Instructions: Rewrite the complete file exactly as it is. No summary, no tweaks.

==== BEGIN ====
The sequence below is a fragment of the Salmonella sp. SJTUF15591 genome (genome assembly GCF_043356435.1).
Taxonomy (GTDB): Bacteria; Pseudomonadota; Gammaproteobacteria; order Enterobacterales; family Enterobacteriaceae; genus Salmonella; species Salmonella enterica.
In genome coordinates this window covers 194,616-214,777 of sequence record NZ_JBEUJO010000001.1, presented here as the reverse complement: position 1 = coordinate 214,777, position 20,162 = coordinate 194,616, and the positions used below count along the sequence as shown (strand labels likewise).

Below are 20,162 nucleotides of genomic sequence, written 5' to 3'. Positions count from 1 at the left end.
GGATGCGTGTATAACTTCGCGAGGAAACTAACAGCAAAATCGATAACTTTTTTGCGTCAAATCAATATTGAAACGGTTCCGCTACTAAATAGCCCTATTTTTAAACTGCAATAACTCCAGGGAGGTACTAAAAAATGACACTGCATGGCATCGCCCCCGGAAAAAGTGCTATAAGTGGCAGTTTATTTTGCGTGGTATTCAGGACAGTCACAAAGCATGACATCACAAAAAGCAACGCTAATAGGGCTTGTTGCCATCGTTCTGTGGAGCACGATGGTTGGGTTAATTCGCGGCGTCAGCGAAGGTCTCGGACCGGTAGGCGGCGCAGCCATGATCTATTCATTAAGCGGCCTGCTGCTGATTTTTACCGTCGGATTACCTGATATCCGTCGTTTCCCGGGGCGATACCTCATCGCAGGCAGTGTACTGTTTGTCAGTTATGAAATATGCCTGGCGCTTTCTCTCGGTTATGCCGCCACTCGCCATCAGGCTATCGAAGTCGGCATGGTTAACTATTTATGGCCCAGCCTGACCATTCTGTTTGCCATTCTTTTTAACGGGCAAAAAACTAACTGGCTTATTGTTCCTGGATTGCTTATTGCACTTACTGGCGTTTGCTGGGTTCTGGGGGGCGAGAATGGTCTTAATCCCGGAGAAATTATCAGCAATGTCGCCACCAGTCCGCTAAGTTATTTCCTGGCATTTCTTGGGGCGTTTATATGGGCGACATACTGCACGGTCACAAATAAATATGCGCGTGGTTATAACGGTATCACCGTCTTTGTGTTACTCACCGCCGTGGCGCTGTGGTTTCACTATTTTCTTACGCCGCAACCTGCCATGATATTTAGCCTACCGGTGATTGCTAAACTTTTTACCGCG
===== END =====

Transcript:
The sequence below is a fragment of the Salmonella sp. SJTUF15591 genome (genome assembly GCF_043356435.1).
Taxonomy (GTDB): Bacteria; Pseudomonadota; Gammaproteobacteria; order Enterobacterales; family Enterobacteriaceae; genus Salmonella; species Salmonella enterica.
In genome coordinates this window covers 194,616-214,777 of sequence record NZ_JBEUJO010000001.1, presented here as the reverse complement: position 1 = coordinate 214,777, position 20,162 = coordinate 194,616, and the positions used below count along the sequence as shown (strand labels likewise).

Below are 20,162 nucleotides of genomic sequence, written 5' to 3'. Positions count from 1 at the left end.
GGATGCGTGTATAACTTCGCGAGGAAACTAACAGCAAAATCGATAACTTTTTTGCGTCAAATCAATATTGAAACGGTTCCGCTACTAAATAGCCCTATTTTTAAACTGCAATAACTCCAGGGAGGTACTAAAAAATGACACTGCATGGCATCGCCCCCGGAAAAAGTGCTATAAGTGGCAGTTTATTTTGCGTGGTATTCAGGACAGTCACAAAGCATGACATCACAAAAAGCAACGCTAATAGGGCTTGTTGCCATCGTTCTGTGGAGCACGATGGTTGGGTTAATTCGCGGCGTCAGCGAAGGTCTCGGACCGGTAGGCGGCGCAGCCATGATCTATTCATTAAGCGGCCTGCTGCTGATTTTTACCGTCGGATTACCTGATATCCGTCGTTTCCCGGGGCGATACCTCATCGCAGGCAGTGTACTGTTTGTCAGTTATGAAATATGCCTGGCGCTTTCTCTCGGTTATGCCGCCACTCGCCATCAGGCTATCGAAGTCGGCATGGTTAACTATTTATGGCCCAGCCTGACCATTCTGTTTGCCATTCTTTTTAACGGGCAAAAAACTAACTGGCTTATTGTTCCTGGATTGCTTATTGCACTTACTGGCGTTTGCTGGGTTCTGGGGGGCGAGAATGGTCTTAATCCCGGAGAAATTATCAGCAATGTCGCCACCAGTCCGCTAAGTTATTTCCTGGCATTTCTTGGGGCGTTTATATGGGCGACATACTGCACGGTCACAAATAAATATGCGCGTGGTTATAACGGTATCACCGTCTTTGTGTTACTCACCGCCGTGGCGCTGTGGTTTCACTATTTTCTTACGCCGCAACCTGCCATGATATTTAGCCTACCGGTGATTGCTAAACTTTTTACCGCG